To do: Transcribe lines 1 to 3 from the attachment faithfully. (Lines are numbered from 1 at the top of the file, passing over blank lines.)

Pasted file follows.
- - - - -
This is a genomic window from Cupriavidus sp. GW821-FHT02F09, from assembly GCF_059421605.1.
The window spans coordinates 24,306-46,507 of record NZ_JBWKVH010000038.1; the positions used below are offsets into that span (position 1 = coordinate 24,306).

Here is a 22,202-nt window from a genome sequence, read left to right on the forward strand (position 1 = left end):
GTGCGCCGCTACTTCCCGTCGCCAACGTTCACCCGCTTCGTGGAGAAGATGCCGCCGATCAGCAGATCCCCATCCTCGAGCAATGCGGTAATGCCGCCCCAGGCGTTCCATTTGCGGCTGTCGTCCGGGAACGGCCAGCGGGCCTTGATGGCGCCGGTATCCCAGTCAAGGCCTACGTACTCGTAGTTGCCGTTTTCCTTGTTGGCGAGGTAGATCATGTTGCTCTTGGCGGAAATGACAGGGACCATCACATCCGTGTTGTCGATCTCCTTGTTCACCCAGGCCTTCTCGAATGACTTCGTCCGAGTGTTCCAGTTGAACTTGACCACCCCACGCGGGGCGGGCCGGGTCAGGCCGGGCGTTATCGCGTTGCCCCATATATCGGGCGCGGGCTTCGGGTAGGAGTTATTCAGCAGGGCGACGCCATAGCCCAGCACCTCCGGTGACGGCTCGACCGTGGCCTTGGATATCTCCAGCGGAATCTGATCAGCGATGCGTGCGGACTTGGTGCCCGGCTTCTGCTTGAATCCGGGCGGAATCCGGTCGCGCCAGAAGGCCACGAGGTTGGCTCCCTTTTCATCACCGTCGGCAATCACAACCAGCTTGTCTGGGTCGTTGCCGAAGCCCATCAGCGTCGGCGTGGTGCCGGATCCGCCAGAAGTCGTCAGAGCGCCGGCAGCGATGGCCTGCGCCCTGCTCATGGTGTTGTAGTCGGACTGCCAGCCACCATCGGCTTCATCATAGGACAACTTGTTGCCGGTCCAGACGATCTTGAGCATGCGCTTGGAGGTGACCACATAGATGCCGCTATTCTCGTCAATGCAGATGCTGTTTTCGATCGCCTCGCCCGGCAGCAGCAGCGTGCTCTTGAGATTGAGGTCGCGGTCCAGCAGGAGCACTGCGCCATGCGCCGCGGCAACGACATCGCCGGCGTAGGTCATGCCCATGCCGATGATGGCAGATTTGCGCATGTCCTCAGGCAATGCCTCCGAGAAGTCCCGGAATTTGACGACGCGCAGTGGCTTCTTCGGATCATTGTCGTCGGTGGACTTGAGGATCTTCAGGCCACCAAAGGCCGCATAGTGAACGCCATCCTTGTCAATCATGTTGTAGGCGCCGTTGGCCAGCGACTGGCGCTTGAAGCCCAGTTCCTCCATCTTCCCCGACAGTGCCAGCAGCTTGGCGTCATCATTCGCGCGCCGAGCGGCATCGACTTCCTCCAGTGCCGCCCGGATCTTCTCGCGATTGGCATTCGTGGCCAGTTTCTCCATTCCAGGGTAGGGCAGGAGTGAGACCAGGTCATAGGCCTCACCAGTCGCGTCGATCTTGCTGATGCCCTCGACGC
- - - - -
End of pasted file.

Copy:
This is a genomic window from Cupriavidus sp. GW821-FHT02F09, from assembly GCF_059421605.1.
The window spans coordinates 24,306-46,507 of record NZ_JBWKVH010000038.1; the positions used below are offsets into that span (position 1 = coordinate 24,306).

Here is a 22,202-nt window from a genome sequence, read left to right on the forward strand (position 1 = left end):